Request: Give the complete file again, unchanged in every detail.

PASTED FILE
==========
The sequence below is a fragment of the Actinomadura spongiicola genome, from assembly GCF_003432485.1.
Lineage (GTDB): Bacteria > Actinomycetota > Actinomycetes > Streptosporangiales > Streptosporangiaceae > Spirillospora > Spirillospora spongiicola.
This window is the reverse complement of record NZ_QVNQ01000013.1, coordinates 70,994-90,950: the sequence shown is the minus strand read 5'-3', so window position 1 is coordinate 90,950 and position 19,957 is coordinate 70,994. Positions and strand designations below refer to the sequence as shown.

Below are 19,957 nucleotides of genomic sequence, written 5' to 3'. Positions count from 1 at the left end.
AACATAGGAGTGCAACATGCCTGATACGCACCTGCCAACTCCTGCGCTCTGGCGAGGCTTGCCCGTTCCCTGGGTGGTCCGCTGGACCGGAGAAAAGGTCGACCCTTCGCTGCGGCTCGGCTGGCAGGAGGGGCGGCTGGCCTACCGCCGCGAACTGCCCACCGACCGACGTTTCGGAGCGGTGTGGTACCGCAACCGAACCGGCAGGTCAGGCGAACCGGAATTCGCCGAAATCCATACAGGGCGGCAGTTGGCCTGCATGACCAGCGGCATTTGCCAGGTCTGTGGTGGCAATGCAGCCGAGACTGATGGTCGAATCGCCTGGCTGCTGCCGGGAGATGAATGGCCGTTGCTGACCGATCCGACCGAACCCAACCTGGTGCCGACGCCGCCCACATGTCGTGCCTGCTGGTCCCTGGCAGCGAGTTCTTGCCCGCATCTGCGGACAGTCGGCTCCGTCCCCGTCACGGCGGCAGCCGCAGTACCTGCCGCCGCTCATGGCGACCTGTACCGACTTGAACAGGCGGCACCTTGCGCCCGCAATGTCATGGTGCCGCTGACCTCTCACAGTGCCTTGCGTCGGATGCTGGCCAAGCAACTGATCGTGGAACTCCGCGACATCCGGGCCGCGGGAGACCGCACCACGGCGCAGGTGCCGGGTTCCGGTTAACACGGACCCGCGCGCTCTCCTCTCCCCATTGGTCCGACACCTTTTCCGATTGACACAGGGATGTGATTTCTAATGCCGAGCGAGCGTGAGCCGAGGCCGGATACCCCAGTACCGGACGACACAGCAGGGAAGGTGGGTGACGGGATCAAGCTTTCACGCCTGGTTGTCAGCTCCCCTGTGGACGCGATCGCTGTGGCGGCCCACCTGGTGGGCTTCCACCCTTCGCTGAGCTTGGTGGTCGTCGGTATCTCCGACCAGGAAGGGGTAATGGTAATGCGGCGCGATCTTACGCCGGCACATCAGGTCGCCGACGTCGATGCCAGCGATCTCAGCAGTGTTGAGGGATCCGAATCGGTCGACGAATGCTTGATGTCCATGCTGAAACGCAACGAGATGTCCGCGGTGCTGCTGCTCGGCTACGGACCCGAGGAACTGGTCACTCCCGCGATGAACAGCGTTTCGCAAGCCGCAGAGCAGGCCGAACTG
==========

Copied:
The sequence below is a fragment of the Actinomadura spongiicola genome, from assembly GCF_003432485.1.
Lineage (GTDB): Bacteria > Actinomycetota > Actinomycetes > Streptosporangiales > Streptosporangiaceae > Spirillospora > Spirillospora spongiicola.
This window is the reverse complement of record NZ_QVNQ01000013.1, coordinates 70,994-90,950: the sequence shown is the minus strand read 5'-3', so window position 1 is coordinate 90,950 and position 19,957 is coordinate 70,994. Positions and strand designations below refer to the sequence as shown.

Below are 19,957 nucleotides of genomic sequence, written 5' to 3'. Positions count from 1 at the left end.
AACATAGGAGTGCAACATGCCTGATACGCACCTGCCAACTCCTGCGCTCTGGCGAGGCTTGCCCGTTCCCTGGGTGGTCCGCTGGACCGGAGAAAAGGTCGACCCTTCGCTGCGGCTCGGCTGGCAGGAGGGGCGGCTGGCCTACCGCCGCGAACTGCCCACCGACCGACGTTTCGGAGCGGTGTGGTACCGCAACCGAACCGGCAGGTCAGGCGAACCGGAATTCGCCGAAATCCATACAGGGCGGCAGTTGGCCTGCATGACCAGCGGCATTTGCCAGGTCTGTGGTGGCAATGCAGCCGAGACTGATGGTCGAATCGCCTGGCTGCTGCCGGGAGATGAATGGCCGTTGCTGACCGATCCGACCGAACCCAACCTGGTGCCGACGCCGCCCACATGTCGTGCCTGCTGGTCCCTGGCAGCGAGTTCTTGCCCGCATCTGCGGACAGTCGGCTCCGTCCCCGTCACGGCGGCAGCCGCAGTACCTGCCGCCGCTCATGGCGACCTGTACCGACTTGAACAGGCGGCACCTTGCGCCCGCAATGTCATGGTGCCGCTGACCTCTCACAGTGCCTTGCGTCGGATGCTGGCCAAGCAACTGATCGTGGAACTCCGCGACATCCGGGCCGCGGGAGACCGCACCACGGCGCAGGTGCCGGGTTCCGGTTAACACGGACCCGCGCGCTCTCCTCTCCCCATTGGTCCGACACCTTTTCCGATTGACACAGGGATGTGATTTCTAATGCCGAGCGAGCGTGAGCCGAGGCCGGATACCCCAGTACCGGACGACACAGCAGGGAAGGTGGGTGACGGGATCAAGCTTTCACGCCTGGTTGTCAGCTCCCCTGTGGACGCGATCGCTGTGGCGGCCCACCTGGTGGGCTTCCACCCTTCGCTGAGCTTGGTGGTCGTCGGTATCTCCGACCAGGAAGGGGTAATGGTAATGCGGCGCGATCTTACGCCGGCACATCAGGTCGCCGACGTCGATGCCAGCGATCTCAGCAGTGTTGAGGGATCCGAATCGGTCGACGAATGCTTGATGTCCATGCTGAAACGCAACGAGATGTCCGCGGTGCTGCTGCTCGGCTACGGACCCGAGGAACTGGTCACTCCCGCGATGAACAGCGTTTCGCAAGCCGCAGAGCAGGCCGAACTG